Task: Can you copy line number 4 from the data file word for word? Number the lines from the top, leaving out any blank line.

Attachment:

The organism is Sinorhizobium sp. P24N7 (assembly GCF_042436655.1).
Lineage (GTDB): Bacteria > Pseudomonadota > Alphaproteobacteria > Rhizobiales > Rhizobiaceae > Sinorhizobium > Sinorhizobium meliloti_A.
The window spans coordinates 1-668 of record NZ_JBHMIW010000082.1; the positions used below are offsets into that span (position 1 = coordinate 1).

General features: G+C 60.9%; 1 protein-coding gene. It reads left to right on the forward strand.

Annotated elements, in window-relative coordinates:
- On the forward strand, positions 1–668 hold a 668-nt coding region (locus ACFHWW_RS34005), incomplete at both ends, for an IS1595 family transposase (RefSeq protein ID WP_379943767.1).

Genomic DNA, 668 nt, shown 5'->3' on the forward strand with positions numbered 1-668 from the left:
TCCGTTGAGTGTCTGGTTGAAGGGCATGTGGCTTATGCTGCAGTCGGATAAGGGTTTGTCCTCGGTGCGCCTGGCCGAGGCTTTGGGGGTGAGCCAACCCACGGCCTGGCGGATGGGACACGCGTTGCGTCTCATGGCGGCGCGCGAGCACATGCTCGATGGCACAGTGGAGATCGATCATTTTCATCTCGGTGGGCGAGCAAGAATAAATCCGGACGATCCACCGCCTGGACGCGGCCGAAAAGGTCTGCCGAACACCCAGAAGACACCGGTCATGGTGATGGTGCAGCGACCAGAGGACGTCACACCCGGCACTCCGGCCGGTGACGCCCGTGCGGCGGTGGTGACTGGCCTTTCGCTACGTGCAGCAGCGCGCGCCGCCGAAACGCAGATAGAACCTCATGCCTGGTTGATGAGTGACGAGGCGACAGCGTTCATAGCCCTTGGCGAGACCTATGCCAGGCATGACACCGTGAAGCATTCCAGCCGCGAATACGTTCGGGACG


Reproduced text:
General features: G+C 60.9%; 1 protein-coding gene. It reads left to right on the forward strand.